Additionally, the inflation rate rose to about 6.4% in September 2006 from 3.63% in September 2005. A rise in interest rate was a corollary to rise in inflation rate.  However, leading to this rate increase there to elaborate further, we can also see that the Rbi kept on increasing repo rate from 7 % to 9 % through 3rd quarter 2006 till 3rd quarter 2008 after which it reversed its stance of increasing the repo rate and started decreasing it. However, his difference itself should make investors wary of possible risk in the future economic event. were a tremendous amount of repo rate cut before the years 2006, as RBI thought the economy was running stable and a demand led price surge is unlikely. But rise in crude oil prices in the 3rd quarter of 2006 which rose to about 21.7% YOY was an unlikely event for Government bond yield and which in turn hurt the portfolio of the national banks.  In addition, government borrowing also led bank rates to fall giving a hard time for Fixed Deposit holder. Similarly, in 2017 inflation rose to about 5.21% in December 2017 from 3.41% in December 2016. And the price of crude oil increased to about 14% in 4th quarter 2017 YOY.

            But, the most staggering fact that caught our attention is that even though Inflation is rising and banks are seeing increasing NPA’s, RBI has been cutting repo rate from 6.75% to 6% in 2017. Theoretically, RBI cuts rate when it thinks that economy is stable and balance of payments situation of the country is seen to be stable by the bank. Since the yield rate has been rising, the price of bonds held by banks have fallen, therefore, now banks sit on staggering losses of 10.2% in last one year. With rising NPAs, banks by default are more burdensome to withstand this exacerbating loss in their portfolio.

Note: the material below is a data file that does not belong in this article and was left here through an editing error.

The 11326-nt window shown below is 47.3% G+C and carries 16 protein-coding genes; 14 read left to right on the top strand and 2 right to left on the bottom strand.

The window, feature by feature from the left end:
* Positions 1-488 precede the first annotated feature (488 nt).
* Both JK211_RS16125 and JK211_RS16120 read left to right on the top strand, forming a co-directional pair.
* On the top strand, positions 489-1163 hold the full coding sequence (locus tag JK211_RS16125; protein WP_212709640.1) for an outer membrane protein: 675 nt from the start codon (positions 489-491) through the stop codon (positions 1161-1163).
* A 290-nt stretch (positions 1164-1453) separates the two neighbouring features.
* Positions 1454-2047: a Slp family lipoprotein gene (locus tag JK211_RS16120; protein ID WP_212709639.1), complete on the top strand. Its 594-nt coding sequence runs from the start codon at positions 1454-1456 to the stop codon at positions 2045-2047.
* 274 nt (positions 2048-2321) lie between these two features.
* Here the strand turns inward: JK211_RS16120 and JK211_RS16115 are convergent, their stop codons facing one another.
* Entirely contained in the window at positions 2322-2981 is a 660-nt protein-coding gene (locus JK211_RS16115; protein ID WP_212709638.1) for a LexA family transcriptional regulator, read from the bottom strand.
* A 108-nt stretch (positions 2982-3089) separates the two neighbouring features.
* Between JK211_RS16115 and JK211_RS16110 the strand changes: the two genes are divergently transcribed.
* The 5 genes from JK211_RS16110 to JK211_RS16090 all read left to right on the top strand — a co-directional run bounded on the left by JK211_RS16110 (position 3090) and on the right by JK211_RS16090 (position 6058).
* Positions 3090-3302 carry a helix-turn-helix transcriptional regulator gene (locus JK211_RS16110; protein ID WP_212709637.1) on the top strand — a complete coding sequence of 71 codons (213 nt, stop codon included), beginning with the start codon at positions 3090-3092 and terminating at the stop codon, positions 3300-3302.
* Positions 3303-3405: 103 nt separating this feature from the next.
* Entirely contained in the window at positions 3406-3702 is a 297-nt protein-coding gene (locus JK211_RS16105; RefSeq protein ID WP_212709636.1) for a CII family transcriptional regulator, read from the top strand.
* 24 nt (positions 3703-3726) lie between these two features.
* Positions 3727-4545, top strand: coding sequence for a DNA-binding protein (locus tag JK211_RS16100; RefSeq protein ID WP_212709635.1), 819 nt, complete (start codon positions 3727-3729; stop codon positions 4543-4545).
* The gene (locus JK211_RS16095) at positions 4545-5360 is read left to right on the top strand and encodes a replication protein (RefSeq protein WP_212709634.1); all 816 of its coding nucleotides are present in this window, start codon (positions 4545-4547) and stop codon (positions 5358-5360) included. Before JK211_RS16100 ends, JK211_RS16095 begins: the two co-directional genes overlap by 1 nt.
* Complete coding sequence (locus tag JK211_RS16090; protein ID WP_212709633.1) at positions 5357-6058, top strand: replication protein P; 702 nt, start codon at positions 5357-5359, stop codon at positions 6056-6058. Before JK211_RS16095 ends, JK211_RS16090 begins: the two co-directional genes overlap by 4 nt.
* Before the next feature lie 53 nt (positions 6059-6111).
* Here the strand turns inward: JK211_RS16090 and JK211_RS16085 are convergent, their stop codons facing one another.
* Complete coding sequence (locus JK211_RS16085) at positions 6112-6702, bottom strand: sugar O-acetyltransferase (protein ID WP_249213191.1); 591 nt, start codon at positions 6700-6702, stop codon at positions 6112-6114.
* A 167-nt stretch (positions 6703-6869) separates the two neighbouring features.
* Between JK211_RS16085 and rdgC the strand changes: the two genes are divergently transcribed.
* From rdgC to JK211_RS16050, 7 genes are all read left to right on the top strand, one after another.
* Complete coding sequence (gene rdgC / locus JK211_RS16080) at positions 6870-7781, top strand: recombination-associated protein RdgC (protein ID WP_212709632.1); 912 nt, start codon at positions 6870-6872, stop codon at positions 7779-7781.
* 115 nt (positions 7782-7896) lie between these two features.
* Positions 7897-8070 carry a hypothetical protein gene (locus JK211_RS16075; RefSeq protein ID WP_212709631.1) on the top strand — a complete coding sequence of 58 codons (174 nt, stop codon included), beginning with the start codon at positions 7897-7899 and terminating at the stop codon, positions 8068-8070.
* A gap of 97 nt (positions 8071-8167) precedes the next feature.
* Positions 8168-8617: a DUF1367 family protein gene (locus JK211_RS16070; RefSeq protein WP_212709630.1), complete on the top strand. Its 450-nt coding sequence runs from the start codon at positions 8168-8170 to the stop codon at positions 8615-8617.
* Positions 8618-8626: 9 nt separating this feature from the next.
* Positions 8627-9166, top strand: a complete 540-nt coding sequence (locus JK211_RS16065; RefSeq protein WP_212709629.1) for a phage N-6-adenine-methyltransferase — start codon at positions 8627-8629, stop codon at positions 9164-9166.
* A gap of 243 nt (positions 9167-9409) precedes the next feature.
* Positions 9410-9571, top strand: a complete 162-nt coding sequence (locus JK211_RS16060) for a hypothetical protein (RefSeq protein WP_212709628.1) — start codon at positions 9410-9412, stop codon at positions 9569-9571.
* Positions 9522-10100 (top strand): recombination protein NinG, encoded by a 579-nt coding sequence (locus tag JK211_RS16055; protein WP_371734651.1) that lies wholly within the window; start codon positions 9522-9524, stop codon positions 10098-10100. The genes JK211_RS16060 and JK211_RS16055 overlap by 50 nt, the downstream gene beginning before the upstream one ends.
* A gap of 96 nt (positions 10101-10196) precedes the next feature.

Conclusion

To conclude, even though RBI has been cutting repo rate, our analysis shows that RBI will have to increase its repo rate in future otherwise India could go into serious turmoil between safe and risky assets. Banks already have to finance the deficit in their portfolio due to price fall in bond market and this will eventually hit the banks’ balance sheets till they find the optimal strategy to tackle the bond price fall. With growing inflation and rising Crude oil price, Interest rate increase is inevitable in the near future and Bond yields will rise until the Government responds to it with effective cushions and strategy.

And for all you investors who are looking forward for options to invest, and where all the money is drifting away, our second report will showcase some curious cases. For now we recommend staying away from gilt Mutual funds and Fixed Deposits of longer duration as interest rates are going to rise.

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                       Mudrkash and Mcshaw Asset Management Analytics